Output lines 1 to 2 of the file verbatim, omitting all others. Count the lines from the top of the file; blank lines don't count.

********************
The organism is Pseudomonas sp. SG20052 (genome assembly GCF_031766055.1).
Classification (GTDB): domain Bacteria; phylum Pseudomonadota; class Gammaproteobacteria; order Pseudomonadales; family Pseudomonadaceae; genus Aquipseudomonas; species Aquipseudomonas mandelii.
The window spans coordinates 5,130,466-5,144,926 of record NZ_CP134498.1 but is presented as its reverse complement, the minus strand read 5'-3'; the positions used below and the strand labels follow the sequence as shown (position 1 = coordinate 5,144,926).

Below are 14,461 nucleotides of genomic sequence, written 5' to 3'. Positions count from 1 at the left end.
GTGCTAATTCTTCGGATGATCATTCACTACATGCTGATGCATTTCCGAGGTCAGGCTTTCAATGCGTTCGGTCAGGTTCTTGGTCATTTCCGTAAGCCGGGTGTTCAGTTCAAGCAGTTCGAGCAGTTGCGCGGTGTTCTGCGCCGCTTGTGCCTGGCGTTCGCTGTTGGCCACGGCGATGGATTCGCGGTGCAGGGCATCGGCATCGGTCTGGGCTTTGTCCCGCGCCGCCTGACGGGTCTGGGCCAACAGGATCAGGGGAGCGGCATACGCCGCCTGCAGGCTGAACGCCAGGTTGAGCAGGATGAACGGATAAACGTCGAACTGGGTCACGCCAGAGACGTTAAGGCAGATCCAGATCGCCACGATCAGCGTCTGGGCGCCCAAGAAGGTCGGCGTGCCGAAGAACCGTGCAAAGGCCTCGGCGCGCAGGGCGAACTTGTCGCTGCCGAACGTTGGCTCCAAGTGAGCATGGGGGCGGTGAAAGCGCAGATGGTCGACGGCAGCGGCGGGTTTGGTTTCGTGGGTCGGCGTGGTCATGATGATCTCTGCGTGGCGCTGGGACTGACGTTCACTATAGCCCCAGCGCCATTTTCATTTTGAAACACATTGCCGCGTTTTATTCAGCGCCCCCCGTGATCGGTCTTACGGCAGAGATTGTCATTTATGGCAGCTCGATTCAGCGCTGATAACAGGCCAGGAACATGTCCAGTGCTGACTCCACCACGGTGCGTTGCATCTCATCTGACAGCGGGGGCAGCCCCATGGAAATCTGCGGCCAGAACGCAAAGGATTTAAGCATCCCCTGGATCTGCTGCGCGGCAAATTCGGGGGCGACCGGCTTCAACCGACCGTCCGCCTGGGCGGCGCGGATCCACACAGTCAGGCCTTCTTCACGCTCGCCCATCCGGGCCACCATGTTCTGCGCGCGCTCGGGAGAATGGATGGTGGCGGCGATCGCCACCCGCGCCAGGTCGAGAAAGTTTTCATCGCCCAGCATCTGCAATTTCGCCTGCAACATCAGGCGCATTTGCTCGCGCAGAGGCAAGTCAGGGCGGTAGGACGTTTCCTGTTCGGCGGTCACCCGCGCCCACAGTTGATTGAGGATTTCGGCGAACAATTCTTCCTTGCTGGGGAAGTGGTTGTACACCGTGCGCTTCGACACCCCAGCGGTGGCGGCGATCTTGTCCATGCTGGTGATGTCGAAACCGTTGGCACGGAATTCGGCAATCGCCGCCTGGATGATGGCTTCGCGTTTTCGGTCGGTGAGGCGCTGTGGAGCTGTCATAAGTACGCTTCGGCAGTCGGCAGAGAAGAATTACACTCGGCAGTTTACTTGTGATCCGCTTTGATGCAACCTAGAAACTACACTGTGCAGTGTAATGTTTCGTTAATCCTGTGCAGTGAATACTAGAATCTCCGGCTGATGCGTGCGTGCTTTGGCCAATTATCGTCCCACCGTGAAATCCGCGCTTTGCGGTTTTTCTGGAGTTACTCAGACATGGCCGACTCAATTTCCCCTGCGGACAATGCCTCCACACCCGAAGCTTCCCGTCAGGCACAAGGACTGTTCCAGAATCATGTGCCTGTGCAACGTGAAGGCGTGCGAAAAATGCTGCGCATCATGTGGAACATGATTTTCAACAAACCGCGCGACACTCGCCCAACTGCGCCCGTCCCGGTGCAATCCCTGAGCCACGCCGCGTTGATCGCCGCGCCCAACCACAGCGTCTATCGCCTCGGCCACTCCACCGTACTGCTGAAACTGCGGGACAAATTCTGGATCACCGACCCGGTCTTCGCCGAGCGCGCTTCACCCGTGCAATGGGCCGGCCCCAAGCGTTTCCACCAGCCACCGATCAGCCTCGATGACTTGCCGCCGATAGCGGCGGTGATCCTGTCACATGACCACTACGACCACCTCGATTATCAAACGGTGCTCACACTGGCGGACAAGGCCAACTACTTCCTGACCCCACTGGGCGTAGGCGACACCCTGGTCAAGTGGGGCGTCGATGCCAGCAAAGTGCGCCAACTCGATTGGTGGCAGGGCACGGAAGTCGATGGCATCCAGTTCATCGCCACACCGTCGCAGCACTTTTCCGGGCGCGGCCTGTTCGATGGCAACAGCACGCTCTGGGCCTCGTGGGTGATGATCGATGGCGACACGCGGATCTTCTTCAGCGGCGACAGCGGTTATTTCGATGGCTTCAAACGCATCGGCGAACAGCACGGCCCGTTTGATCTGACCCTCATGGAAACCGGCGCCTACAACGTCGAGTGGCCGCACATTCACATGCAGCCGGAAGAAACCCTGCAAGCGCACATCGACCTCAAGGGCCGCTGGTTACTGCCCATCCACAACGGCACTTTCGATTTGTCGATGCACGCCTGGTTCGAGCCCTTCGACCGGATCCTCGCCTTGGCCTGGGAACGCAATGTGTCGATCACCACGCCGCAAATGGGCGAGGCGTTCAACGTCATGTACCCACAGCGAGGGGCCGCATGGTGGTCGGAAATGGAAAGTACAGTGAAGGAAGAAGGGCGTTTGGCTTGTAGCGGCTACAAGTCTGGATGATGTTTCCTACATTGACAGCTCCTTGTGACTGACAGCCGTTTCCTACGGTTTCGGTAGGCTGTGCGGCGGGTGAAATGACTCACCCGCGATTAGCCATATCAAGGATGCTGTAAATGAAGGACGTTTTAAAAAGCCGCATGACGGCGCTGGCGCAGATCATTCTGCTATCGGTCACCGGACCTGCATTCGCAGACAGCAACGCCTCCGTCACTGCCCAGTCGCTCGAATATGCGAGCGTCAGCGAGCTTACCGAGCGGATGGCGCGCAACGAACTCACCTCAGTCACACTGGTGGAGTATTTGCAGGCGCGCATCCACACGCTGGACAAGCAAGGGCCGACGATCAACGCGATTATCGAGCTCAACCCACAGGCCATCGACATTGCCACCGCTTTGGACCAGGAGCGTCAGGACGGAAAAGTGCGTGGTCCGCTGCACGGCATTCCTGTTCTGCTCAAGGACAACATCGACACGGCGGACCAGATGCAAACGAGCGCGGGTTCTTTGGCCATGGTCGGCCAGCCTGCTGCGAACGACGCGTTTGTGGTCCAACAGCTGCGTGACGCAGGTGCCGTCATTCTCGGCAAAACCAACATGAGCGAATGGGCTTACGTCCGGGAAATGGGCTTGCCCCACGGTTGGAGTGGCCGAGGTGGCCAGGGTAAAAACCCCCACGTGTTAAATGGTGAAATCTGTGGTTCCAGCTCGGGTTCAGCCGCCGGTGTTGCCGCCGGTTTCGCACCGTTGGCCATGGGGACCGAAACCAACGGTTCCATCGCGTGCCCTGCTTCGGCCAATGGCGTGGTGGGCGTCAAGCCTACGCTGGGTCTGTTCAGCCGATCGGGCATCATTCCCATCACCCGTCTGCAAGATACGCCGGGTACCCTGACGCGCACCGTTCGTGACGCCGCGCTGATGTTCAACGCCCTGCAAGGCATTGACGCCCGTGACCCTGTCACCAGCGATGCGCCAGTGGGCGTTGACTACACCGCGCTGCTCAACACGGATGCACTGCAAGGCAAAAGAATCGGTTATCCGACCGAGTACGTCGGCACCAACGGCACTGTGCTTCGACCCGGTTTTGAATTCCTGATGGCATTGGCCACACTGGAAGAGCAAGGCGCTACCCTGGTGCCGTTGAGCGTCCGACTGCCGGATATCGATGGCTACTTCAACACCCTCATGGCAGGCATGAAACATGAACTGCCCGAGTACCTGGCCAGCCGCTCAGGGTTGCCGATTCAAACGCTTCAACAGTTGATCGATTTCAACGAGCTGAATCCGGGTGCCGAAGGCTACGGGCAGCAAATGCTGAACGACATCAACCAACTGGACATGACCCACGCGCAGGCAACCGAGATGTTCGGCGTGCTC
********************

The organism is Pseudomonas sp. SG20052 (genome assembly GCF_031766055.1).
Classification (GTDB): domain Bacteria; phylum Pseudomonadota; class Gammaproteobacteria; order Pseudomonadales; family Pseudomonadaceae; genus Aquipseudomonas; species Aquipseudomonas mandelii.